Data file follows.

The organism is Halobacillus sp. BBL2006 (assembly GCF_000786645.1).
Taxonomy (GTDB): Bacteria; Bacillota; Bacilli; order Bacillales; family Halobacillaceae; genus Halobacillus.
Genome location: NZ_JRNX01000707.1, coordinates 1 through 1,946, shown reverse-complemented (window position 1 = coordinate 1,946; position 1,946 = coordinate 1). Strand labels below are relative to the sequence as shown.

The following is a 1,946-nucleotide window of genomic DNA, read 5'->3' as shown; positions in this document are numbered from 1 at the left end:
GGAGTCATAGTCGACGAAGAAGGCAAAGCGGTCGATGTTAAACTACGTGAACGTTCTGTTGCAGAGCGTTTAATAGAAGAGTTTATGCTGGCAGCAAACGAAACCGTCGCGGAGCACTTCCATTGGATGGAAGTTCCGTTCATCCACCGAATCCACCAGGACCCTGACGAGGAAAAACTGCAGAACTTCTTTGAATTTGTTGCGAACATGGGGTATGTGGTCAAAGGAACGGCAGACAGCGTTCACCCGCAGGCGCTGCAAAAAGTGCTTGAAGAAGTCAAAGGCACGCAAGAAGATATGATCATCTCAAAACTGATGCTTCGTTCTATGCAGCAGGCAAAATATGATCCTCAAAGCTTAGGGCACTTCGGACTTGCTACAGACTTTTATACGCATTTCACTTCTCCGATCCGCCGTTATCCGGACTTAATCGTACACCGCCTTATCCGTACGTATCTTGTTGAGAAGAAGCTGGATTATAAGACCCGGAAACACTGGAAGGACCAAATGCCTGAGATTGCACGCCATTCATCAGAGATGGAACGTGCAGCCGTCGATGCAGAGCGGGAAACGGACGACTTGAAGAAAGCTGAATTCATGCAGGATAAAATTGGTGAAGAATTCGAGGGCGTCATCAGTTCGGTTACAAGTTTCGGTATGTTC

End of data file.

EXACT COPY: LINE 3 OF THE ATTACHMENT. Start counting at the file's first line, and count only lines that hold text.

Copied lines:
Genome location: NZ_JRNX01000707.1, coordinates 1 through 1,946, shown reverse-complemented (window position 1 = coordinate 1,946; position 1,946 = coordinate 1). Strand labels below are relative to the sequence as shown.